Proposal to further limit visitation in Fla. prisons draws critics

The changes are being considered because the current visitation program requires staffing that DOC has a difficult time meeting

By Cindy Swirko
The Gainesville Sun, Fla.

GAINESVILLE, Fla. — Jhody Polk was freed from prison in 2014 and is now outreach coordinator at the River Phoenix Center for Peacebuilding in Gainesville.

While she was incarcerated, visits from her mom and children helped her turn her life around and get where she is now, she said. That is why she is actively opposing proposed cuts to inmate visitations by the Florida Department of Corrections.

A prisoner works on the lawn at the Dade Correctional Institution on Thursday, July 10, 2014, in Florida City, Fla.
A prisoner works on the lawn at the Dade Correctional Institution on Thursday, July 10, 2014, in Florida City, Fla. (AP Photo/Lynne Sladky)

Polk spent time in Lowell Correctional in Marion County and at the privately-run Gadsden Correctional west of Tallahassee.

"Out of the seven years I did on that eight-year term, my mother was able to bring my children five or six times to see me. Every time they were able to come see me it gave me the life that I needed to get to get through the next two or three years," Polk said. "Even if it's one visit in the span of a woman's incarceration, it might be the exact visit she needs to be able to survive inside."

DOC, citing staffing shortages, is considering cuts to visitation. Inmates would be allowed visitors every other weekend instead of every weekend. That will reduce the number of visitors each weekend.

The changes are being considered because the current visitation program requires staffing that DOC has a difficult time meeting, particularly in trying to stem the flow of contraband into prisons, DOC spokeswoman Michelle Glady said.

A rule is being developed for the changes and a public hearing will be held in Tallahassee before the matter is decided. At an April 3 hearing on the proposal, many people spoke against the cuts.

"We know that contraband comes in from a variety of ways and we are looking at stopping it in every way that it is coming in," Glady said. "By having less visitors every weekend, you have more of a staff-to-visitor ratio. They can supervise visitation more thoroughly and do searches more quickly and thoroughly to get people in to see their loved ones."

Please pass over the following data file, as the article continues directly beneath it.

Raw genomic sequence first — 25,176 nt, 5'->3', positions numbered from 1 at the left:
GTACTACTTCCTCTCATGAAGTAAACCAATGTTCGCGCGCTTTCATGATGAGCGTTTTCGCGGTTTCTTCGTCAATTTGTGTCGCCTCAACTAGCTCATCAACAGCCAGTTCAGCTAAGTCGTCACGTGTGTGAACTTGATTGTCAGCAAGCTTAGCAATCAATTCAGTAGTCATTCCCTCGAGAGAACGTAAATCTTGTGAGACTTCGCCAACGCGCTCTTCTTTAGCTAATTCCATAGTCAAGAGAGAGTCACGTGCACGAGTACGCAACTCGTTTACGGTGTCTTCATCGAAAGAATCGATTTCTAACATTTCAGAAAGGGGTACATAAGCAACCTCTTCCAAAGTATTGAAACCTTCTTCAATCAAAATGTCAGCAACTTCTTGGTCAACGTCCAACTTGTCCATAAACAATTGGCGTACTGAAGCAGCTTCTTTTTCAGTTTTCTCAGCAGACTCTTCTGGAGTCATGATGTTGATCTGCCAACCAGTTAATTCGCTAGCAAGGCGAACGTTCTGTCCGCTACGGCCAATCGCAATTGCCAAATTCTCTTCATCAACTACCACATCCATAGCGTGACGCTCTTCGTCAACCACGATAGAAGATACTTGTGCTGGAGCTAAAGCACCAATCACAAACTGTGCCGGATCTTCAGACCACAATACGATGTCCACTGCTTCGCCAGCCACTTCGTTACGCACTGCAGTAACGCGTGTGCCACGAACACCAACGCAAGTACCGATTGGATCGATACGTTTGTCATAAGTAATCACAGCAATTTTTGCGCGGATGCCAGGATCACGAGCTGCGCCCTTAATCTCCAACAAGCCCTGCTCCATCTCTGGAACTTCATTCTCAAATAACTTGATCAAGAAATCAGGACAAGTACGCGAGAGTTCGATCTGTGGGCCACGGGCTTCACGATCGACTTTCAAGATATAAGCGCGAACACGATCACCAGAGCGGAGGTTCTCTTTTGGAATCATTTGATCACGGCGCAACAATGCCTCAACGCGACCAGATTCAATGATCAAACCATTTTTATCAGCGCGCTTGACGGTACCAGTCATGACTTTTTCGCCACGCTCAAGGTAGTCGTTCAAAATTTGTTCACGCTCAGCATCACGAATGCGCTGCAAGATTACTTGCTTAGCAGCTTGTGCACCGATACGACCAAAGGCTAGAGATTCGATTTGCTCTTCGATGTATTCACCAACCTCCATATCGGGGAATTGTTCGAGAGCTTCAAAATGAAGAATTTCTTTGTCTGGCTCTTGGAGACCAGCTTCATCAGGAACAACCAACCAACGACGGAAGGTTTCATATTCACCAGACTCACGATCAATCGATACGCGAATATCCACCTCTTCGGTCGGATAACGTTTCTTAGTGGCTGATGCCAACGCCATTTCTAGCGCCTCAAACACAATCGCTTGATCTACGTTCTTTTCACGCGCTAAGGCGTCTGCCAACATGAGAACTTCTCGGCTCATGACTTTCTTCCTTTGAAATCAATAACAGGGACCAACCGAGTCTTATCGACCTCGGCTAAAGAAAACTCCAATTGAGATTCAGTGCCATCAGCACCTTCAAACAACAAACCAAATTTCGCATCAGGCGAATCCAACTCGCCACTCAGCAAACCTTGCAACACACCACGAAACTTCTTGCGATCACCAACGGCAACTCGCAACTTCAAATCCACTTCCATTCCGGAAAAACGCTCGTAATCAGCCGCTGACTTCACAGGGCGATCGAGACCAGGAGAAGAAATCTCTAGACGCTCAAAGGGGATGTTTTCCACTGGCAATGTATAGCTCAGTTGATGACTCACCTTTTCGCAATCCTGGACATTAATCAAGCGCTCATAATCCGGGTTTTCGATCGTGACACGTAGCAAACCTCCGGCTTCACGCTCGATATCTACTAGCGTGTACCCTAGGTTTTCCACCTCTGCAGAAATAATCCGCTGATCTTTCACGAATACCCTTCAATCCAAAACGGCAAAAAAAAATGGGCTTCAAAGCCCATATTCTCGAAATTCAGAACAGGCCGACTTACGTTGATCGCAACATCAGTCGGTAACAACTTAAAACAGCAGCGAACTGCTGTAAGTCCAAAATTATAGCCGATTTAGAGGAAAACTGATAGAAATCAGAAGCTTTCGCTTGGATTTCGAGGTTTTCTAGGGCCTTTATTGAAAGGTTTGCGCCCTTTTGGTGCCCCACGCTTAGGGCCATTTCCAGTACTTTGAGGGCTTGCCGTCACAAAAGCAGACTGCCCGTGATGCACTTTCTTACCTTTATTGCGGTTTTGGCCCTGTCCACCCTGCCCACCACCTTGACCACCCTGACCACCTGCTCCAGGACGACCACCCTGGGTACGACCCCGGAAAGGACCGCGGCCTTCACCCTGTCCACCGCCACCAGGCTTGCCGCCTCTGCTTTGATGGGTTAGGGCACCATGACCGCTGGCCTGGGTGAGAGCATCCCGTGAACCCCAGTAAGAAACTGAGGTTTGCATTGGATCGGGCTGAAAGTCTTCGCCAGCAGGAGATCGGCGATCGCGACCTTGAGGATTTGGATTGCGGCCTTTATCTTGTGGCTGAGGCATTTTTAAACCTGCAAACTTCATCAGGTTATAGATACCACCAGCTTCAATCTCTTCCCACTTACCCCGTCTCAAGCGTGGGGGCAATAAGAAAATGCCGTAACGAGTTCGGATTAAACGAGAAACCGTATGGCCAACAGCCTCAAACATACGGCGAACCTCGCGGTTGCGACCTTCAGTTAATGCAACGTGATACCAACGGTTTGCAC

Several opponents of the changes interviewed by The Sun said DOC is also planning to limit visits to two hours. Glady said two hours is the minimum amount of time that can be spent with a loved one and that visitation hours will continue to be 9 a.m. to 3 p.m. for most of the state and from 8 a.m. to 2 p.m. for Panhandle counties in the Central Time zone unless otherwise noted on the DOC website.

Citra resident Vivian Merchant traveled to Tallahassee for the April 3 public hearing to oppose the changes.

Her son Tommy is in Martin Correctional in Indiantown and she tries to visit as often as she can but getting to the Stuart area is not easy.

Merchant and other opponents believe the contraband issue is a ruse by DOC to simply cut visitation. They believe most contraband is brought into prisons by prison employees and that cutting visitation will hurt inmates and their families while doing little to stop smuggling in drugs, cellphones and other banned items.

"It's the officers but they are trying to put the blame on visitors. For the visitors who do bring in contraband, terminate their visitation," Merchant said. "As his mother and support system I am the first line of defense for him to not recommit and to come out a better person. I get to see him only every three or four months. It is so far and I am on disability. Everything is a sacrifice but he is worth the sacrifice because he is my son."

DOC posts a new release on its website whenever an employee is caught with contraband. So far this year, six staffers have been found to have brought in contraband.

Also posted on DOC's website are reports on contraband found on visitors. Most weekend reports have a handful of cases.

About 60 percent of the contraband is found in the dormitories, providing no clue on how it was brought in, Glady said.

"Unless you find it on the way in, you don't know the sources from which it came," Glady said. "Everyone has to be searched to come in whether it's an officer or a visitor — everyone goes through the same search."

Polk, who served time for multiple charges related to a Gainesville arson, has created the Florida Council for Incarcerated and Formerly Incarcerated Women and Girls.

The council is part of a national group and its motto is Freedom from the Inside Out and it works to support women who have had brushes with the prison system.

It is one of several organizations in the region working on the visitation issue. Others include local groups of the Incarcerated Workers Organizing Committee and the Campaign to Fight Toxic Prisons, both national organizations.

Polk said she first learned of DOC's proposal when she read a notice regarding visits to the few women's prisons — three at the Lowell complex in Marion County, Hernando Correctional, Homestead Correctional and Gadsden.

"They were saying that because women rarely get visits anyway, it would save money to do it," Polk said. "To cut somebody off and say nobody cares about them anyway, they don't have relationships with their children anyway, so let's cut them off — I have a big problem with that."

©2018 The Gainesville Sun, Fla.

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